Alito Confirmed - 58-42

Discussion in 'Politics' started by GotZoom, Jan 31, 2006.

  1. GotZoom
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    GotZoom Senior Member

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    Suck it up Teddy.

    ----

    Samuel Anthony Alito Jr. became the nation's 110th Supreme Court justice on Tuesday, confirmed with the most partisan victory in modern history after a fierce battle over the future direction of the high court.

    The Senate voted 58-42 to confirm Alito _ a former federal appellate judge, U.S. attorney, and conservative lawyer for the Reagan administration from New Jersey _ as the replacement for retiring Justice Sandra Day O'Connor, who has been a moderate swing vote on the court.

    All but one of the Senate's majority Republicans voted for his confirmation, while all but four of the Democrats voted against Alito.

    That is the smallest number of senators in the president's opposing party to support a Supreme Court justice in modern history. Chief Justice John Roberts got 22 Democratic votes last year, and Justice Clarence Thomas _ who was confirmed in 1991 on a 52-48 vote _ got 11 Democratic votes.

    Alito watched the final vote from the White House's Roosevelt Room with his family. He was to be sworn in by Roberts at the Supreme Court in a private ceremony later in the day, in plenty of time for him to appear with President Bush at the State of the Union speech Tuesday evening.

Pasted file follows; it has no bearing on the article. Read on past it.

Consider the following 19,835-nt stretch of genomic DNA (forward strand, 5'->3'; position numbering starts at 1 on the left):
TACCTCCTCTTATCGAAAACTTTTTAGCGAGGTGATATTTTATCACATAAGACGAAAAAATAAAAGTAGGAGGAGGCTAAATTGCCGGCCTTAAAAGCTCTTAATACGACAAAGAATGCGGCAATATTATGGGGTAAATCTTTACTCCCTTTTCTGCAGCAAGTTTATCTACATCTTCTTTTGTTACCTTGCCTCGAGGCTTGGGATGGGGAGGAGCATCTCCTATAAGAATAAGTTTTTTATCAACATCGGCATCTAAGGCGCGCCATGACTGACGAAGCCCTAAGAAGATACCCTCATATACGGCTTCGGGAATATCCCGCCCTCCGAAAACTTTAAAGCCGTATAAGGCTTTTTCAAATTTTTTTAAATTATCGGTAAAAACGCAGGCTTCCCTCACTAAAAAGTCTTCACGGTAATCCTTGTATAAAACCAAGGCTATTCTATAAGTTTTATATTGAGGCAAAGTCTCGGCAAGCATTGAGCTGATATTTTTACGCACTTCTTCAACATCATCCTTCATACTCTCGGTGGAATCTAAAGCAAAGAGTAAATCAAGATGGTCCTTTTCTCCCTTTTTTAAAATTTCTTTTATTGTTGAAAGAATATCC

Alito will be ceremonially sworn in a second time at a White House East Room appearance on Wednesday.

    With the confirmation vote, O'Connor's resignation became official. She resigned in July but agreed to remain until her successor was confirmed. She was in Arizona Tuesday teaching a class at the University of Arizona law school.

    Underscoring the rarity of a Supreme Court justice confirmation, senators answered the roll by standing one by one at their desks as their names were called, instead of voting and leaving the chamber. Alito and Roberts are the first two new members of the Supreme Court since 1994.

    Alito is a longtime federal appeals judge, having been confirmed by the Senate by unanimous consent on the 3rd U.S. Circuit Court of Appeals in Philadelphia on April 27, 1990. Before that, he worked as New Jersey's U.S. attorney and as a lawyer in the Justice Department for the conservative Reagan administration.

    It was his Reagan-era work that caused the most controversy during his three-month candidacy for the high court.

    Alito replaces O'Connor, the court's first female justice and a key moderate swing vote on issues like assisted suicide, campaign finance law, the death penalty, affirmative action and abortion.

    Critics who mounted a fierce campaign against his nomination noted that while he worked in the solicitor general's office for President Reagan, he suggested that the Justice Department should try to chip away at abortion rights rather than mount an all-out assault. He also wrote in a 1985 job application for another Reagan administration post that he was proud of his work helping the government argue that "the Constitution does not protect a right to an abortion."

    Now, Alito says, he has great respect for Roe as a precedent but refused to commit to upholding it in the future. "I would approach the question with an open mind and I would listen to the arguments that were made," he told senators at his confirmation hearing earlier this month.